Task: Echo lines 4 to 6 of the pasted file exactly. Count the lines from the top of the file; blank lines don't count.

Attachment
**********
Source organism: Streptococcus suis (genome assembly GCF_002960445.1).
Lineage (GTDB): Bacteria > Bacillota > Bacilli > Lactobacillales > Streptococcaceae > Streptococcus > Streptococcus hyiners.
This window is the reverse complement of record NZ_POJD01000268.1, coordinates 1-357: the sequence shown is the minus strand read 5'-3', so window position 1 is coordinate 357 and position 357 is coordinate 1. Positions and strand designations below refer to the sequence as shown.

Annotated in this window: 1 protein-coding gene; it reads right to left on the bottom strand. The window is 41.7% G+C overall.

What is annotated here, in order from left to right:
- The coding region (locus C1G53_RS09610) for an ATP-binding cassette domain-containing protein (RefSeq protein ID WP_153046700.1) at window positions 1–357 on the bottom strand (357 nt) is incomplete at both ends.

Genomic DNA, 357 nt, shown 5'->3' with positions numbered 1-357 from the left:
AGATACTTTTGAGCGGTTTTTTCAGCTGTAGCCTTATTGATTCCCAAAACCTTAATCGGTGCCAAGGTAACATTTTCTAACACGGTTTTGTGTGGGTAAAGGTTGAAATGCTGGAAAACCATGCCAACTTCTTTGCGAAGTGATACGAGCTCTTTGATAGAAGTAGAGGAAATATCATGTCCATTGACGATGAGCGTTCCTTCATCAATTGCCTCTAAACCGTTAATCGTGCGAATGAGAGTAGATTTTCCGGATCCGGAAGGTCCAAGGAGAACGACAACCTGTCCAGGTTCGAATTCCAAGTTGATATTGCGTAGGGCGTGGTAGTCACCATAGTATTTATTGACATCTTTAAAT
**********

Annotated in this window: 1 protein-coding gene; it reads right to left on the bottom strand. The window is 41.7% G+C overall.

What is annotated here, in order from left to right:
- The coding region (locus C1G53_RS09610) for an ATP-binding cassette domain-containing protein (RefSeq protein ID WP_153046700.1) at window positions 1–357 on the bottom strand (357 nt) is incomplete at both ends.